Those misbehaving children
It's been a long time since I've had to use the words every parent has used at least a dozen times against their children.
"Knock it off, or I'll stop the car and make you walk," hasn't been a part of my vocabulary since my oldest son went off and joined the Coast Guard in 1999. So you can imagine my surprise when the words escaped my lips on the trip home from Trenton one day.
I had decided to give the dogs -- Max the golden retriever, Gizmo the Pekingese, and Chewey the mutt -- a reprieve from their small lives.
Everything went smoothly on the trip there, but on the trip home the dogs must have been getting bored.
Max was happily hanging his head out the side window, catching bugs in his teeth and Chewey had firmly planted himself under Max's feet. Gizmo had found a nice comfortable spot away from both of them.
Suddenly, I heard a yelp, a growl, and the very distinctive sound of gnashing teeth.
I was caught by surprise. I threw on the brakes. Chewey flew into the floorboard of the back seat, all four feet sticking straight up in the air. Max's back paws ended up on top of Chewey, his front paws hugged the back of the driver's seat and his pink tongue was about an inch from my ear. Gizmo remained in her nice comfortable spot away from both of them.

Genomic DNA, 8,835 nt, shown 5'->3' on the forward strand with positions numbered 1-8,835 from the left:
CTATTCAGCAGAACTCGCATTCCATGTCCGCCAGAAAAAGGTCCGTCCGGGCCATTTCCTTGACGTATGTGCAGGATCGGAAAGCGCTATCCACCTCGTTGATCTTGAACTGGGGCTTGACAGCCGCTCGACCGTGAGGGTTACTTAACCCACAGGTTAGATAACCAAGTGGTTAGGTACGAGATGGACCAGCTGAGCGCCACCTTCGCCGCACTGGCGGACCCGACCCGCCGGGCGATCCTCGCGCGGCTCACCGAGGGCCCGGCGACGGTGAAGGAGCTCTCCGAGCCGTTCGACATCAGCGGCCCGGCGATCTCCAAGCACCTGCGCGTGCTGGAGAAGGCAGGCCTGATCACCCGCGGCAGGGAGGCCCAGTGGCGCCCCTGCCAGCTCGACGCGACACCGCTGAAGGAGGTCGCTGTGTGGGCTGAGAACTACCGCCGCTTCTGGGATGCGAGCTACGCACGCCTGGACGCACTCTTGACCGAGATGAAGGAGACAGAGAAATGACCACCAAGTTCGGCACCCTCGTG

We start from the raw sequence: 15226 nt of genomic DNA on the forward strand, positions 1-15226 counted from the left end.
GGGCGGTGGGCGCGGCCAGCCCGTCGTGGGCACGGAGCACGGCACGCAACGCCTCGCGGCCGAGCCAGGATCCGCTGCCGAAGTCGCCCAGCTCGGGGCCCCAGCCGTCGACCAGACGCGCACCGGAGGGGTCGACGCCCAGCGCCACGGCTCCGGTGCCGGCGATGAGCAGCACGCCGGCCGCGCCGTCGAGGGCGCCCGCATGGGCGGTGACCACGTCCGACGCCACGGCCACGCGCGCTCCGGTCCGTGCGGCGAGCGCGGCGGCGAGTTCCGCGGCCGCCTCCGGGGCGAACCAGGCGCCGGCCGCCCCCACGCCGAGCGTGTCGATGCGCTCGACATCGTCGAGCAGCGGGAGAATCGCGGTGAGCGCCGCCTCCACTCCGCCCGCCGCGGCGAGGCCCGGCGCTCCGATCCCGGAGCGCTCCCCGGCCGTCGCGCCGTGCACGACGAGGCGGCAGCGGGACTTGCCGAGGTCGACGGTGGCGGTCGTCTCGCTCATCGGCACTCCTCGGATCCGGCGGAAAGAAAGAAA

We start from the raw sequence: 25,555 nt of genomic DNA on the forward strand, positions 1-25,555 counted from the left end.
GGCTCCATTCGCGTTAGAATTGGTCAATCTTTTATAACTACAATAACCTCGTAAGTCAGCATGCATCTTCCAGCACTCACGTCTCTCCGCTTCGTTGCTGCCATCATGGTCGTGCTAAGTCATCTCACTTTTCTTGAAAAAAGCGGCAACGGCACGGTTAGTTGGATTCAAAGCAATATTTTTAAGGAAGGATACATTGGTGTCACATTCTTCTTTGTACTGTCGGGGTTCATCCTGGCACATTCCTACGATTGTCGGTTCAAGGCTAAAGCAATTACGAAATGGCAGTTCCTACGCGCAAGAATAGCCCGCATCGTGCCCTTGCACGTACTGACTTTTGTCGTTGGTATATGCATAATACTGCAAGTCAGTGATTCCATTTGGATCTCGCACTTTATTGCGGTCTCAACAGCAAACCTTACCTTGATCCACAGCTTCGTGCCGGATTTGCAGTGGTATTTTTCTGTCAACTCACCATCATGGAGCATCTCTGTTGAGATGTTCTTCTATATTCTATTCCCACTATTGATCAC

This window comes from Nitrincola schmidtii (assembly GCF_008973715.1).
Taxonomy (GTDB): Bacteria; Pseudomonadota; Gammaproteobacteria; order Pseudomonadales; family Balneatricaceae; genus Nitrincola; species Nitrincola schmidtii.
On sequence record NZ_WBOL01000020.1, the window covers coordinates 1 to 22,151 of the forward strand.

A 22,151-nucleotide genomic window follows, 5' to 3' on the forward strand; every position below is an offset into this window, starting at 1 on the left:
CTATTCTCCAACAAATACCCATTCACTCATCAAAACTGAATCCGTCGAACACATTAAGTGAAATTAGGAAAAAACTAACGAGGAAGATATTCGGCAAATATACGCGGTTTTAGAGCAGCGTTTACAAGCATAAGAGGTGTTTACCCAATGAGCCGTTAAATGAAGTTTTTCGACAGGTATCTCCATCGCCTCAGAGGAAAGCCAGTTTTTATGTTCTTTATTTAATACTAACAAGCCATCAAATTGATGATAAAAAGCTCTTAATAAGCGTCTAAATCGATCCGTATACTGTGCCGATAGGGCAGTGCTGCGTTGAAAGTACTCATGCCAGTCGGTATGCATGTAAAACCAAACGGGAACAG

I finally brought the car to a complete stop.
It only took a few seconds for Max to extricate himself from his awkward position. It took Chewey a little longer, not only because of the limited space but because of his rather rotund figure.
I sat in the driver's seat, fuming.
"You guys know better than that," I yelled at them.
Like my kids used to do, they sat quietly in the back seat with sheepish, sorrowful looks plastered on their little faces.
"We could have had an accident," I continued ranting.
"This isn't going to happen again, is it?" I asked them.
I was looking for some kind of response. If only they had licked my face to show their true remorse, but there was nothing -- no lick, no whine, not so much as a flick of the ear to show me they understood my anger.
Finally it was decided -- the two of them must be punished, then and only then would they understand their folly.
Knowing how much Max enjoys hanging his head out the window, I banished him to the back of the SUV. Chewey hates confined spaces so he was ordered into the floorboard of the front passenger seat. Gizmo remained in her nice comfortable spot away from both of them.
The next day as I was getting ready to run to the store, Max and Chewey beat me to the door, expecting another ride. Neither of them had demonstrated their regrets for their bad behavior. As retribution for their past mistakes, I walked back, grabbed Mikey, and took him for a ride.
As I pulled away from the house, I looked back, seeing Max's and Chewey's forlorn little faces staring out the window.
"That'll teach them," I told Mikey. He looked at me, licked my face with a flick of his tongue and gently shook his head.
Mikey is such an understanding iguana.